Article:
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Alexander Leonard

Is there romantic love between Ned and Catelyn?

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A lot of people believe that romantic love grows out of Ned and Catelyn's political marriage. I beg to disagree. In the book Ned always starts their conversation by asking "Where are the children?" This indicates they have trouble finding something else to talk about, and they don't have shared interests. I think it is honor, responsibility and children that bind them together, not romantic love.

Oberyn Martell and Ellaria Sand have four daughters, but they seldom talk about their children while they are together. They kiss and tease and find ease in each other's company. Rhaegar Targaryen and Lyanna Stark had a lot of shared interests such as riding, jousting and singing. I could imagine that they would talk more about these things than their child. That is what romantic relationship looks like. Children are just by-products of a marriage and they should never take center stage in a couple's life.

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23 minutes ago, Alexander Leonard said:

A lot of people believe that romantic love grows out of Ned and Catelyn's political marriage. I beg to disagree. In the book Ned always starts their conversation by asking "Where are the children?" This indicates they have trouble finding something else to talk about, and they don't have shared interests. I think it is honor, responsibility and children that bind them together, not romantic love.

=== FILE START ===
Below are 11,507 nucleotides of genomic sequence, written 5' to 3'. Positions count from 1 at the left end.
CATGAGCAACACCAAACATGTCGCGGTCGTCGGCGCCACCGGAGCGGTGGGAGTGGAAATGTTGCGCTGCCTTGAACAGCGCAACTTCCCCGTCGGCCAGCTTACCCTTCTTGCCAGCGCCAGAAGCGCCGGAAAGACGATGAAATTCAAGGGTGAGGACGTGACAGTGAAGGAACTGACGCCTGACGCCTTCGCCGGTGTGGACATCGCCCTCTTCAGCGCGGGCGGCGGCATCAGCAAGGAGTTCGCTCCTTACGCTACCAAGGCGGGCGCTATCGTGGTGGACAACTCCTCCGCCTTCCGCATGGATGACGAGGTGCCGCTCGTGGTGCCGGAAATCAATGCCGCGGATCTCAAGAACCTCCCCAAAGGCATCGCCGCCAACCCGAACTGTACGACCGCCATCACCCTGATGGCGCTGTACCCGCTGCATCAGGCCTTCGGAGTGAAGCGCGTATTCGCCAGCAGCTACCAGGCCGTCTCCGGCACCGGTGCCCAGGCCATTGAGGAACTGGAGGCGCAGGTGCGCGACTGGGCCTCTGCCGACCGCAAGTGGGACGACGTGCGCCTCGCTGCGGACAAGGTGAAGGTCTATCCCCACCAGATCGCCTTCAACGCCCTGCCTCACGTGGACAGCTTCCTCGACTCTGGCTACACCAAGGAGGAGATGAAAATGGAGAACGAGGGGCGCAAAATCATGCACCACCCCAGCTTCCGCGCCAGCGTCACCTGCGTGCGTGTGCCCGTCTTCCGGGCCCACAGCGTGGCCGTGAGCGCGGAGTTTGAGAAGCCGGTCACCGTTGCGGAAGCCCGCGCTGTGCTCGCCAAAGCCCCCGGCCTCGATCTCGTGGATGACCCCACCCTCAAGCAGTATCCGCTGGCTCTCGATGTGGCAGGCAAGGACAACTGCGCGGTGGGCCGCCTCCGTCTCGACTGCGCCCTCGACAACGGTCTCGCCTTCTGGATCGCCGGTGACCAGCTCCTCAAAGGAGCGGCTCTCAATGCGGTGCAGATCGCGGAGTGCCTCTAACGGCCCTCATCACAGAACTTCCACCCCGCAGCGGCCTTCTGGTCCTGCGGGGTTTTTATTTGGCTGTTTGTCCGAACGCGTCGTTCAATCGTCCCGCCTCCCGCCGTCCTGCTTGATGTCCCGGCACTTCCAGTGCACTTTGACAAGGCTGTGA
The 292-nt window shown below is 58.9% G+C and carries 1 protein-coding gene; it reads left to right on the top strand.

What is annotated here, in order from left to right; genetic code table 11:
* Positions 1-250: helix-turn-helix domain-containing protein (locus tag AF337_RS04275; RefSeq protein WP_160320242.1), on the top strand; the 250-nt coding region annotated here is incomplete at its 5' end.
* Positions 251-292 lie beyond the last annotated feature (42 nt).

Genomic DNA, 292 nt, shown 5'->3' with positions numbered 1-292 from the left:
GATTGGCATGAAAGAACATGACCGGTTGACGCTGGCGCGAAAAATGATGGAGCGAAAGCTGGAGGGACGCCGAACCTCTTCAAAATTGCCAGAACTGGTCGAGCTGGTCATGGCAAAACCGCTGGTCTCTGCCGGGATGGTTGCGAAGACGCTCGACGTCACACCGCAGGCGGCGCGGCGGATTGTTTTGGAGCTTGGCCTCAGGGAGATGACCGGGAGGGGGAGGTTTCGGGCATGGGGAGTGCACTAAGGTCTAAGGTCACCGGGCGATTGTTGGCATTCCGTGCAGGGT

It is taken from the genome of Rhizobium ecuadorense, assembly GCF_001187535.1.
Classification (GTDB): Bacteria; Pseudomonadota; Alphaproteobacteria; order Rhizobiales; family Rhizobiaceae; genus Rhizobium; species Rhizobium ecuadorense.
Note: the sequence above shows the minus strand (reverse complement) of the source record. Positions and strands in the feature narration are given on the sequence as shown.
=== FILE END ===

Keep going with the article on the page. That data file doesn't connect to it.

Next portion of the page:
Oberyn Martell and Ellaria Sand have four daughters, but they seldom talk about their children while they are together. They kiss and tease and find ease in each other's company. Rhaegar Targaryen and Lyanna Stark had a lot of shared interests such as riding, jousting and singing. I could imagine that they would talk more about these things than their child. That is what romantic relationship looks like. Children are just by-products of a marriage and they should never take center stage in a couple's life.

Sweet summer child...

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From Catelyn Pov we can cleary see that she loved Eddard.

“Bones, Catelyn thought. This is not Ned, this is not the man I loved, the father of my children. His hands were clasped together over his chest, skeletal fingers curled about the hilt of some longsword, but they were not Ned’s hands, so strong and full of life. They had dressed the bones in Ned’s surcoat, the fine white velvet with the direwolf badge over the heart, but nothing remained of the warm flesh that had pillowed her head so many nights, the arms that had held her.“

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4 hours ago, Alexander Leonard said:

Children are just by-products of a marriage and they should never take center stage in a couple's life.

They kind of do because of the incredible amount of love that the couple both have for the children. 

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They loved each other romantically . It was not a marriage like Stannis and his wife. 

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It's a bit absurd to limit romance to only the specific behaviors that you describe. There are as many ways of being romantic as there are couples.

People find ways to express their feelings in ways that are suitable to their own personalities. It's possible for people to express romance in very practical or even mundane ways, such as always keeping their partner's car gassed up. People can express romance in ways that may seem odd to others but are perfectly romantic to them. When I was on chemo for cancer, my husband shaved my head for me once my hair began to fall out. It was and still is the most romantic thing that has ever happened to me.

The last thing anybody needs in their lives are limits on how to be romantic with your partner.

 

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10 hours ago, Foot_Of_The_King said:

They kind of do because of the incredible amount of love that the couple both have for the children. 

It is unhealthy relationship when a wife or husband pays more attention to children than their spouse.

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1 hour ago, Alexander Leonard said:

It is unhealthy relationship when a wife or husband pays more attention to children than their spouse.